To my literary generation, which was already entering life in the 90s, this seems strange, even a little funny. We already know with certainty that nothing in the life of the country is literature, much less criticism! – can’t be changed.

But then I looked at this old article and suddenly saw how much relevance it had. After all, of course, Solzhenitsyn’s story “One Day in the Life of Ivan Denisovich” at that time gained popularity primarily due to its “theme.” And Lakshin writes: “The point here is not the subject, but the talent, that is, the author’s sense of truth and the ability to convey this truth to us.” But it is precisely thanks to this that this masterpiece of Solzhenitsyn has survived to this day. And yet this is the identity of talent and truth. Talent is where the truth is.

I suddenly realized that in this article Lakshin divides criticism into normative and analytical. “In summary, the normative approach consists in the fact that the critic, even before knowing the work that he is going to judge, has already prepared concepts about everything that concerns that work.”

Sir, this is in line with current “criticism,” when any work by a writer is not judged by its text, but by the “context” in which that writer resides. Your circle, not yours. His own party, not yours.

Of course, in the 60s there was this division between “us” and “strangers.” But there were also analytical criticisms, a striking example of which were the articles of Vladimir Lakshin and Igor Vinogradov. And then – Igor Zolotussky, Lev Anninsky, Alla Latynina, Sergei Chuprinin, Vadim Kozhinov, Evgeny Sidorov…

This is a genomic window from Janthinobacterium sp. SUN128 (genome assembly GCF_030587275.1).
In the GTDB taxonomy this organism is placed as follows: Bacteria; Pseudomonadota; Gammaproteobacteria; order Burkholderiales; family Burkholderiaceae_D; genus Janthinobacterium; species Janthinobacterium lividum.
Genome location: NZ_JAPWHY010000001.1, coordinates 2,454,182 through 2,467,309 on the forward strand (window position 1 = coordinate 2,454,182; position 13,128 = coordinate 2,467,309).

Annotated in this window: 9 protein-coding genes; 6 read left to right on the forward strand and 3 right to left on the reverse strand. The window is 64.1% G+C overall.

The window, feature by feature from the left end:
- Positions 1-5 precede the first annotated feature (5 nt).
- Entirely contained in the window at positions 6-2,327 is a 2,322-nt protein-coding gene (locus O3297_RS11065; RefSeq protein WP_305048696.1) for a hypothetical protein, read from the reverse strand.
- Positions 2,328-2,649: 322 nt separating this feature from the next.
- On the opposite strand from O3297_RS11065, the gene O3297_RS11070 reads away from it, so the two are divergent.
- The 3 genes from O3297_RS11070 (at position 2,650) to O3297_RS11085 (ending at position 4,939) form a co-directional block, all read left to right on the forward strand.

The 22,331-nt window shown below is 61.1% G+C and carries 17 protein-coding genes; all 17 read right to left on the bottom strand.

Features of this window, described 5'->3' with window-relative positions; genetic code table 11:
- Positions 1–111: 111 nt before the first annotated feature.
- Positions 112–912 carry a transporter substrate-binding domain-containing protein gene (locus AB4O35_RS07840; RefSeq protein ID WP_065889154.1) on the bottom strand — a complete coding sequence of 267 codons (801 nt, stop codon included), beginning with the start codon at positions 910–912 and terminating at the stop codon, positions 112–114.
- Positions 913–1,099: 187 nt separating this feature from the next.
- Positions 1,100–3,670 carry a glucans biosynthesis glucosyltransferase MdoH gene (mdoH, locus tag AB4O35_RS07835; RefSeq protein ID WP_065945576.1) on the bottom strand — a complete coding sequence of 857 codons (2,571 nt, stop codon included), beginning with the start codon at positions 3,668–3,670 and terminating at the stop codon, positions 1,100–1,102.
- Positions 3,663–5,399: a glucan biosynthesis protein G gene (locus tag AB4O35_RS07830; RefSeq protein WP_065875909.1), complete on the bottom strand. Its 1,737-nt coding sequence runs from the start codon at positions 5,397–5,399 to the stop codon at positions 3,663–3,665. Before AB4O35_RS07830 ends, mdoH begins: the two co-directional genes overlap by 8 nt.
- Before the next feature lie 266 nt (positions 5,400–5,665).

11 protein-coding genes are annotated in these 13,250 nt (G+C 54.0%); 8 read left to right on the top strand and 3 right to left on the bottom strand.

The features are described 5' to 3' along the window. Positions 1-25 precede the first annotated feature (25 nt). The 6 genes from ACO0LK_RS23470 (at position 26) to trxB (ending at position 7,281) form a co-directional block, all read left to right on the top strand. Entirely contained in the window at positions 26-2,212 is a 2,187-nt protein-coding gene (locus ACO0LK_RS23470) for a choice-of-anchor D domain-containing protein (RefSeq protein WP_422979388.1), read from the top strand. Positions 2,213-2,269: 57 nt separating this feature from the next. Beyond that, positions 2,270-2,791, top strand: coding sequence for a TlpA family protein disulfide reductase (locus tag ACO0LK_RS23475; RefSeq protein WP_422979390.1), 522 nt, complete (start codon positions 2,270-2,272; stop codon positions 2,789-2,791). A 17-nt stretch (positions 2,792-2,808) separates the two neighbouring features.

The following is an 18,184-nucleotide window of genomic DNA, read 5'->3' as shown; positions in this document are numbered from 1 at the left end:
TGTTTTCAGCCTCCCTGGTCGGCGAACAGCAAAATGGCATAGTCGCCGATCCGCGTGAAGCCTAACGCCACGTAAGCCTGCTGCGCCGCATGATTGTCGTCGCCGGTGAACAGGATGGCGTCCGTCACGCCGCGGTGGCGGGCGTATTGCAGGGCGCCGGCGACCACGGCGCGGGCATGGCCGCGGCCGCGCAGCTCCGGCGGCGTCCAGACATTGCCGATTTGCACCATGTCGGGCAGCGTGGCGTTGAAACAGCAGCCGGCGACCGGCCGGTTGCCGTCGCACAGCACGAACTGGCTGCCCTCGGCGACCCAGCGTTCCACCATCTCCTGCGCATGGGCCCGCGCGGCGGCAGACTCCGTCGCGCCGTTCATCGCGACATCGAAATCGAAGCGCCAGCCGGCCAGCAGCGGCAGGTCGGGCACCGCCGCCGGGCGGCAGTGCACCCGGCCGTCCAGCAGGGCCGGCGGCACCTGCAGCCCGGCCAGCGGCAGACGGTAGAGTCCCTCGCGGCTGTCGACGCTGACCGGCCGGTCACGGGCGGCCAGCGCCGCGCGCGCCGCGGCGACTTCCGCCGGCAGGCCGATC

There will probably never be another lover of Russian literature of such caliber.

Lakshin’s articles in Novy Mir were read to death. As Natalia Ivanova accurately noted: “Lakshin was not a dissident, but there was not a single dissident who had not read Lakshin.”

And of course, he was a philologist to the core. It seems that even in his appearance there was something philological. Starting with his first book “Tolstoy and Chekhov” and ending with the amazing book “Interviews and conversations with Leo Tolstoy” (1985), where he first showed us the hermit Yasnaya Polyana through the eyes of newspapers. He did a lot for Russian literary studies and literary illustration!

His articles and books on Chekhov, Leo Tolstoy, AN Ostrovsky, Mikhail Bulgakov were the most notable events of our cultural life. And here Lakshin no longer acted as a strategist, but as a gentleman of Russian literature, who, I think, although he did not know him personally, had clear ideas about the most important component of human life.

One way or another, the figure of Lakshin as a tireless critic, philologist and educator (remember his amazing television programs on Russian classics) today seems enormous and unique. There will probably never be another lover of Russian literature of this magnitude…

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Hansen Taylor
Hansen Taylor
Hansen Taylor is a full-time editor for ePrimefeed covering sports and movie news.